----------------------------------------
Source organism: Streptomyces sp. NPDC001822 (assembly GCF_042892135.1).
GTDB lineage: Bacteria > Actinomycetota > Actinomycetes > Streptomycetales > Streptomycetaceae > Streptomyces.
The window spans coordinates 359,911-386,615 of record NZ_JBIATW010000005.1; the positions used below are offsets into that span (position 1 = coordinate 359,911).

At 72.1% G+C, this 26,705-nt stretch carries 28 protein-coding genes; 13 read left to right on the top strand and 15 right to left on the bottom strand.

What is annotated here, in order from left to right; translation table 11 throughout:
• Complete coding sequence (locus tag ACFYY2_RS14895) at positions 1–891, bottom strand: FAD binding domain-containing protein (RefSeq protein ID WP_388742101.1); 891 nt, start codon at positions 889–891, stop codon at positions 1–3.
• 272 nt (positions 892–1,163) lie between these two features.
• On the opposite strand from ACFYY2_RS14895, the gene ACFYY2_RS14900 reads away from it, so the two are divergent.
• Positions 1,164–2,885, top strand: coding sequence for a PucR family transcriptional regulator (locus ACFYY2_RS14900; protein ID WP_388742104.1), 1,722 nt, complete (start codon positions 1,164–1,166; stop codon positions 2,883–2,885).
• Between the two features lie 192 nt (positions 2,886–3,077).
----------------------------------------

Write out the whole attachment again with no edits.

Source organism: Streptomyces sp. NPDC001822 (assembly GCF_042892135.1).
GTDB lineage: Bacteria > Actinomycetota > Actinomycetes > Streptomycetales > Streptomycetaceae > Streptomyces.
The window spans coordinates 359,911-386,615 of record NZ_JBIATW010000005.1; the positions used below are offsets into that span (position 1 = coordinate 359,911).

At 72.1% G+C, this 26,705-nt stretch carries 28 protein-coding genes; 13 read left to right on the top strand and 15 right to left on the bottom strand.

What is annotated here, in order from left to right; translation table 11 throughout:
• Complete coding sequence (locus tag ACFYY2_RS14895) at positions 1–891, bottom strand: FAD binding domain-containing protein (RefSeq protein ID WP_388742101.1); 891 nt, start codon at positions 889–891, stop codon at positions 1–3.
• 272 nt (positions 892–1,163) lie between these two features.
• On the opposite strand from ACFYY2_RS14895, the gene ACFYY2_RS14900 reads away from it, so the two are divergent.
• Positions 1,164–2,885, top strand: coding sequence for a PucR family transcriptional regulator (locus ACFYY2_RS14900; protein ID WP_388742104.1), 1,722 nt, complete (start codon positions 1,164–1,166; stop codon positions 2,883–2,885).
• Between the two features lie 192 nt (positions 2,886–3,077).